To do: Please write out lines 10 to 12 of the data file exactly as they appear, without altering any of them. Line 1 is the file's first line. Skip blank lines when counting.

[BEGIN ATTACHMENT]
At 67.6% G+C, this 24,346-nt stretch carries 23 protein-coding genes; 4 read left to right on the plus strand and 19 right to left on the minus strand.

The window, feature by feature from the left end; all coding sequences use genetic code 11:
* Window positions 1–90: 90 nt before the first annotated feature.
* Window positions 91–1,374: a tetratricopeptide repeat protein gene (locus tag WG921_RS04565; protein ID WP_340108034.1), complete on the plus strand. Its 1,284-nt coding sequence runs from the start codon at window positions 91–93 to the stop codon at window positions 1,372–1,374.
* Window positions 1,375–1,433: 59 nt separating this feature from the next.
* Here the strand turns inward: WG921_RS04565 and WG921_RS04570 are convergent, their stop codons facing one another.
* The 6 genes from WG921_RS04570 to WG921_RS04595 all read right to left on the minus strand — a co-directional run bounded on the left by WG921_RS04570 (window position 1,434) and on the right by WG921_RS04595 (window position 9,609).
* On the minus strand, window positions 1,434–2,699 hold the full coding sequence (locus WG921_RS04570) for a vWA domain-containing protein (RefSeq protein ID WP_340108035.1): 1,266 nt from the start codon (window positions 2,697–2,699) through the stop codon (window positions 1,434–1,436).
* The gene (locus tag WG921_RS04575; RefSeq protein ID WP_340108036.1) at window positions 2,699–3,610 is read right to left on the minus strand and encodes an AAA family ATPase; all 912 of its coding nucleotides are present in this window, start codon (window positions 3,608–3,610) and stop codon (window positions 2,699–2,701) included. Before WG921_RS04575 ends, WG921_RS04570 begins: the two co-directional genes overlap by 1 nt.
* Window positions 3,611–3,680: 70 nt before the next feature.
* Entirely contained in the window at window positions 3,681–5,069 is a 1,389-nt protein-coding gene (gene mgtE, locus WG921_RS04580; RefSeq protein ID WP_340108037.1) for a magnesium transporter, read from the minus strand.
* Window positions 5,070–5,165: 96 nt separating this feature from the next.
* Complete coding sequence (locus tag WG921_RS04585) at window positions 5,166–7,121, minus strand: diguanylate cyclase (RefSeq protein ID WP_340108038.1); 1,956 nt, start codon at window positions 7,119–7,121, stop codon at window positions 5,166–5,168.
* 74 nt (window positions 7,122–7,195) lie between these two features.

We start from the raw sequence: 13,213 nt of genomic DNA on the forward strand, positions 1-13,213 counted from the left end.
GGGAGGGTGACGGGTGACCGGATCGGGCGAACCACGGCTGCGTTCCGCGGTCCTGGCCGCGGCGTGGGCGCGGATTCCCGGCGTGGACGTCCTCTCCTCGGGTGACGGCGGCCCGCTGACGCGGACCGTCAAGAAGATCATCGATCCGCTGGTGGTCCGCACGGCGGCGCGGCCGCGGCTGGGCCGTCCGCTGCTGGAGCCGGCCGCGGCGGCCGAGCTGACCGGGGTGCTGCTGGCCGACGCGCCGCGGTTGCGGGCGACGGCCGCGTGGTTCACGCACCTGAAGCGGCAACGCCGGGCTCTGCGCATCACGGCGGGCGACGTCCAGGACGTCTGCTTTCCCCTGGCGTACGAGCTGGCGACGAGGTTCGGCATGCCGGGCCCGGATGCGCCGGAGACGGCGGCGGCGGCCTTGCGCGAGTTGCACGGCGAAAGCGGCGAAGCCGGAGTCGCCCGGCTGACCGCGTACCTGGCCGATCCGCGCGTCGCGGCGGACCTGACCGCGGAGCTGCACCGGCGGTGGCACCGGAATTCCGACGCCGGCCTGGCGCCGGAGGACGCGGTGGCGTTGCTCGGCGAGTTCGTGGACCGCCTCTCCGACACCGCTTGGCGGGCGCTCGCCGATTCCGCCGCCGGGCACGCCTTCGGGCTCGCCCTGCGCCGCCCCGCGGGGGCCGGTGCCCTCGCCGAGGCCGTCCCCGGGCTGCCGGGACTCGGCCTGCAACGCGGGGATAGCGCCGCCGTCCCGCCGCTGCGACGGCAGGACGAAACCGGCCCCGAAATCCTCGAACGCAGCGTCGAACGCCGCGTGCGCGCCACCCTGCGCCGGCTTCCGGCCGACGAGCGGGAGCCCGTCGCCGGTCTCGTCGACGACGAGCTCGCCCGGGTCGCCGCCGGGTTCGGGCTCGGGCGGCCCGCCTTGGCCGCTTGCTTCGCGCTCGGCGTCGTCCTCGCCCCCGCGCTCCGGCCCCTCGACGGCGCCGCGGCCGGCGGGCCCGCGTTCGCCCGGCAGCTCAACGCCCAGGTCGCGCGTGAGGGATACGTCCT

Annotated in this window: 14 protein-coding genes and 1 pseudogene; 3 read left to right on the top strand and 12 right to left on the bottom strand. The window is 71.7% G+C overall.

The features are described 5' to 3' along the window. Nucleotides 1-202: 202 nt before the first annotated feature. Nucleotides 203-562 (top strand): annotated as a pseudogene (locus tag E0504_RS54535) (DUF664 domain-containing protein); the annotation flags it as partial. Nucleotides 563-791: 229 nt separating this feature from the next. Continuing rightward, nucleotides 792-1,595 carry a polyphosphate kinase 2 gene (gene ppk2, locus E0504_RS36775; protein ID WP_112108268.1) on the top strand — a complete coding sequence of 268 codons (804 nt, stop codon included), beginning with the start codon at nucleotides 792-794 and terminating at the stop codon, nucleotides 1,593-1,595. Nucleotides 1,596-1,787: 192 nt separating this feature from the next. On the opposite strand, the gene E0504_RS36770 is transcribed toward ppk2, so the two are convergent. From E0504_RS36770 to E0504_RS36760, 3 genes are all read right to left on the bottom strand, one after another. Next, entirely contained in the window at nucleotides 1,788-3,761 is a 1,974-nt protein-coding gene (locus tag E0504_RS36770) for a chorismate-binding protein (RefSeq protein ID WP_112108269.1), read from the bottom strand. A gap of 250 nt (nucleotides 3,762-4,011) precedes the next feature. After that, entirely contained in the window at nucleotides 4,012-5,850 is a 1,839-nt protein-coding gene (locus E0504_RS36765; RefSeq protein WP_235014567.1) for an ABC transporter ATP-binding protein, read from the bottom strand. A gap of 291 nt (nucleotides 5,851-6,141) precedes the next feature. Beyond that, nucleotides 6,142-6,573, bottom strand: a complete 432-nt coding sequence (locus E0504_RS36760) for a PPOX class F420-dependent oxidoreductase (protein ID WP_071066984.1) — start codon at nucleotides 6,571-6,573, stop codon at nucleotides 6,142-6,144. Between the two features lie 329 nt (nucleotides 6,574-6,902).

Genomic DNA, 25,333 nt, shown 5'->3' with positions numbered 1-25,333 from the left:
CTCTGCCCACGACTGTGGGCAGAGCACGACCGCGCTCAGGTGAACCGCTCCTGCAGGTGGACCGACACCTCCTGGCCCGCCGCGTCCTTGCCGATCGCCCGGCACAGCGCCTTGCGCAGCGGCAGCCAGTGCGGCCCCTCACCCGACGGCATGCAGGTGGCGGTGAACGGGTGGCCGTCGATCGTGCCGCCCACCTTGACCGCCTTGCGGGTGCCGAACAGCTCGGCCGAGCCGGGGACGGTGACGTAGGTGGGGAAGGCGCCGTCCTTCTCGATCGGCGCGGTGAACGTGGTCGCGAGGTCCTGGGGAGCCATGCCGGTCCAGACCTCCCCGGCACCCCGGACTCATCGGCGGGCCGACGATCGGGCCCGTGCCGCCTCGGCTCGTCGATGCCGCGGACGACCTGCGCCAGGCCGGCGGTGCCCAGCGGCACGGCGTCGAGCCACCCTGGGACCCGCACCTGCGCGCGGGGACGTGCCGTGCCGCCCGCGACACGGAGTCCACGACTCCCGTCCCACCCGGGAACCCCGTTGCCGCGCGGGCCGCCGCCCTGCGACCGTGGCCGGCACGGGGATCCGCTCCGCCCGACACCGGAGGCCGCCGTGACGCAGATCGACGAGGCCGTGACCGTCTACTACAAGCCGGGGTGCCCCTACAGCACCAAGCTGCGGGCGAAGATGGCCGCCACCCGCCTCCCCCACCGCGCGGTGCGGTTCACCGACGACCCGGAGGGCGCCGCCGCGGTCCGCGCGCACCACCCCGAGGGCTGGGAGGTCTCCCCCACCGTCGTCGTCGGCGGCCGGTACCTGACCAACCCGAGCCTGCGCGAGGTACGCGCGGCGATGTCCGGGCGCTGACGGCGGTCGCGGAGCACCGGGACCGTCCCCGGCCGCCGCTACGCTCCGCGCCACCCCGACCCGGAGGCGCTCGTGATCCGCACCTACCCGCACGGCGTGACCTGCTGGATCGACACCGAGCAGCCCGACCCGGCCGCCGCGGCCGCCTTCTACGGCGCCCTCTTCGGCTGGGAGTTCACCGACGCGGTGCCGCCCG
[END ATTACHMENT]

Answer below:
* Window positions 3,611–3,680: 70 nt before the next feature.
* Entirely contained in the window at window positions 3,681–5,069 is a 1,389-nt protein-coding gene (gene mgtE, locus WG921_RS04580; RefSeq protein ID WP_340108037.1) for a magnesium transporter, read from the minus strand.
* Window positions 5,070–5,165: 96 nt separating this feature from the next.